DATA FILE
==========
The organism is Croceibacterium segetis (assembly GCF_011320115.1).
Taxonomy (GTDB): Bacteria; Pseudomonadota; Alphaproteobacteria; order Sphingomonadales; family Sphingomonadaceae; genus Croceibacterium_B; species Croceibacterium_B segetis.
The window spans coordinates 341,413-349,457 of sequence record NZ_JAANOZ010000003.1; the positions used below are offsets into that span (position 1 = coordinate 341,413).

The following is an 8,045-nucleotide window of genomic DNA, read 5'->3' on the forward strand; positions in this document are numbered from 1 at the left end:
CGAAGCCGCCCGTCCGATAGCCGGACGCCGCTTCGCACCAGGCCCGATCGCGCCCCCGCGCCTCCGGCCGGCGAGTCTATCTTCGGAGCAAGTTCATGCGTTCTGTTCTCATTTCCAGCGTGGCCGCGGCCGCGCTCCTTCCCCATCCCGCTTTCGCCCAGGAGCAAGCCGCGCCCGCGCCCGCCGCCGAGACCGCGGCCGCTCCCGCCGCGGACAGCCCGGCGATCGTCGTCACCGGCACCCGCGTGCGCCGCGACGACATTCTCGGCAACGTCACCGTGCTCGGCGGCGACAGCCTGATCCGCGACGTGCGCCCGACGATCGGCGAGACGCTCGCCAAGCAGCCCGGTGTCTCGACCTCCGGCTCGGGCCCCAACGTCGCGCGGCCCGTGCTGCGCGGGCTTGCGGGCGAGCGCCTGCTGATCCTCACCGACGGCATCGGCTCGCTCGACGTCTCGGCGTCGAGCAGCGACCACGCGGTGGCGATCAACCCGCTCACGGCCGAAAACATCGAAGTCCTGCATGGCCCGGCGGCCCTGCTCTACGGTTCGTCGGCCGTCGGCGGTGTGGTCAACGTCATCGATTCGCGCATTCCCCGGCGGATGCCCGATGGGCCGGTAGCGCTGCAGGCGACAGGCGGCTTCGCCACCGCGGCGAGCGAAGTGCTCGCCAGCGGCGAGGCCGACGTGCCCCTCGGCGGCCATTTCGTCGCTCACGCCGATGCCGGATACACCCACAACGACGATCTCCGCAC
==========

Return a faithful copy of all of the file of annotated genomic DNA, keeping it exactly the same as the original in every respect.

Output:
The organism is Croceibacterium segetis (assembly GCF_011320115.1).
Taxonomy (GTDB): Bacteria; Pseudomonadota; Alphaproteobacteria; order Sphingomonadales; family Sphingomonadaceae; genus Croceibacterium_B; species Croceibacterium_B segetis.
The window spans coordinates 341,413-349,457 of sequence record NZ_JAANOZ010000003.1; the positions used below are offsets into that span (position 1 = coordinate 341,413).

The following is an 8,045-nucleotide window of genomic DNA, read 5'->3' on the forward strand; positions in this document are numbered from 1 at the left end:
CGAAGCCGCCCGTCCGATAGCCGGACGCCGCTTCGCACCAGGCCCGATCGCGCCCCCGCGCCTCCGGCCGGCGAGTCTATCTTCGGAGCAAGTTCATGCGTTCTGTTCTCATTTCCAGCGTGGCCGCGGCCGCGCTCCTTCCCCATCCCGCTTTCGCCCAGGAGCAAGCCGCGCCCGCGCCCGCCGCCGAGACCGCGGCCGCTCCCGCCGCGGACAGCCCGGCGATCGTCGTCACCGGCACCCGCGTGCGCCGCGACGACATTCTCGGCAACGTCACCGTGCTCGGCGGCGACAGCCTGATCCGCGACGTGCGCCCGACGATCGGCGAGACGCTCGCCAAGCAGCCCGGTGTCTCGACCTCCGGCTCGGGCCCCAACGTCGCGCGGCCCGTGCTGCGCGGGCTTGCGGGCGAGCGCCTGCTGATCCTCACCGACGGCATCGGCTCGCTCGACGTCTCGGCGTCGAGCAGCGACCACGCGGTGGCGATCAACCCGCTCACGGCCGAAAACATCGAAGTCCTGCATGGCCCGGCGGCCCTGCTCTACGGTTCGTCGGCCGTCGGCGGTGTGGTCAACGTCATCGATTCGCGCATTCCCCGGCGGATGCCCGATGGGCCGGTAGCGCTGCAGGCGACAGGCGGCTTCGCCACCGCGGCGAGCGAAGTGCTCGCCAGCGGCGAGGCCGACGTGCCCCTCGGCGGCCATTTCGTCGCTCACGCCGATGCCGGATACACCCACAACGACGATCTCCGCAC